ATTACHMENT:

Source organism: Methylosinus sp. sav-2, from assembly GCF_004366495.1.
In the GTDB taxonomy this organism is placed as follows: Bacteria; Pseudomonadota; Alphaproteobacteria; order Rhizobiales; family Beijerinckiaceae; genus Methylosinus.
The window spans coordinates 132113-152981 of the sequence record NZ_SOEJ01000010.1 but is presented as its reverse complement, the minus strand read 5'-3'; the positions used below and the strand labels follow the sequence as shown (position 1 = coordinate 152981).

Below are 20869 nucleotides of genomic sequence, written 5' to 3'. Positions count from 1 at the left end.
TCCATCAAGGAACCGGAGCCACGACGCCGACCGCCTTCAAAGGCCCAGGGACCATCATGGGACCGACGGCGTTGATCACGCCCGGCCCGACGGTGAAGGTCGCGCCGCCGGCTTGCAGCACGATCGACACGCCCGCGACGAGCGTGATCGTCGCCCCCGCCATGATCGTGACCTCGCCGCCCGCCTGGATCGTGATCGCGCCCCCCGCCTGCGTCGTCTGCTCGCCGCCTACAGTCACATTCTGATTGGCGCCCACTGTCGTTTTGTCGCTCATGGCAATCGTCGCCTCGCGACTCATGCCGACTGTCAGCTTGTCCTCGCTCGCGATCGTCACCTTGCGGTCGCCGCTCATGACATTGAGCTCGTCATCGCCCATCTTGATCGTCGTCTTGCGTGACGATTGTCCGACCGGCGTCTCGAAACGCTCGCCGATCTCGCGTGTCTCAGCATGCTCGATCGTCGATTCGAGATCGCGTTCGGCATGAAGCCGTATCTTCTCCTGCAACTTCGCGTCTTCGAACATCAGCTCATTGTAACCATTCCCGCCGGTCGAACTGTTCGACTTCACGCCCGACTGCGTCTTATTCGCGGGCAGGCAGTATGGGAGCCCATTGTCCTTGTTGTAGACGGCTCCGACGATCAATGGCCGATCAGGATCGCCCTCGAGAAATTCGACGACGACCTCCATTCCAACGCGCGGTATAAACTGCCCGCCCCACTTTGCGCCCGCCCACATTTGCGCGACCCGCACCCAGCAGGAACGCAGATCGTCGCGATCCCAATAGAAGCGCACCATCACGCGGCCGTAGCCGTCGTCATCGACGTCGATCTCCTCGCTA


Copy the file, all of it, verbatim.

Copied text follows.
Source organism: Methylosinus sp. sav-2, from assembly GCF_004366495.1.
In the GTDB taxonomy this organism is placed as follows: Bacteria; Pseudomonadota; Alphaproteobacteria; order Rhizobiales; family Beijerinckiaceae; genus Methylosinus.
The window spans coordinates 132113-152981 of the sequence record NZ_SOEJ01000010.1 but is presented as its reverse complement, the minus strand read 5'-3'; the positions used below and the strand labels follow the sequence as shown (position 1 = coordinate 152981).

Below are 20869 nucleotides of genomic sequence, written 5' to 3'. Positions count from 1 at the left end.
TCCATCAAGGAACCGGAGCCACGACGCCGACCGCCTTCAAAGGCCCAGGGACCATCATGGGACCGACGGCGTTGATCACGCCCGGCCCGACGGTGAAGGTCGCGCCGCCGGCTTGCAGCACGATCGACACGCCCGCGACGAGCGTGATCGTCGCCCCCGCCATGATCGTGACCTCGCCGCCCGCCTGGATCGTGATCGCGCCCCCCGCCTGCGTCGTCTGCTCGCCGCCTACAGTCACATTCTGATTGGCGCCCACTGTCGTTTTGTCGCTCATGGCAATCGTCGCCTCGCGACTCATGCCGACTGTCAGCTTGTCCTCGCTCGCGATCGTCACCTTGCGGTCGCCGCTCATGACATTGAGCTCGTCATCGCCCATCTTGATCGTCGTCTTGCGTGACGATTGTCCGACCGGCGTCTCGAAACGCTCGCCGATCTCGCGTGTCTCAGCATGCTCGATCGTCGATTCGAGATCGCGTTCGGCATGAAGCCGTATCTTCTCCTGCAACTTCGCGTCTTCGAACATCAGCTCATTGTAACCATTCCCGCCGGTCGAACTGTTCGACTTCACGCCCGACTGCGTCTTATTCGCGGGCAGGCAGTATGGGAGCCCATTGTCCTTGTTGTAGACGGCTCCGACGATCAATGGCCGATCAGGATCGCCCTCGAGAAATTCGACGACGACCTCCATTCCAACGCGCGGTATAAACTGCCCGCCCCACTTTGCGCCCGCCCACATTTGCGCGACCCGCACCCAGCAGGAACGCAGATCGTCGCGATCCCAATAGAAGCGCACCATCACGCGGCCGTAGCCGTCGTCATCGACGTCGATCTCCTCGCTA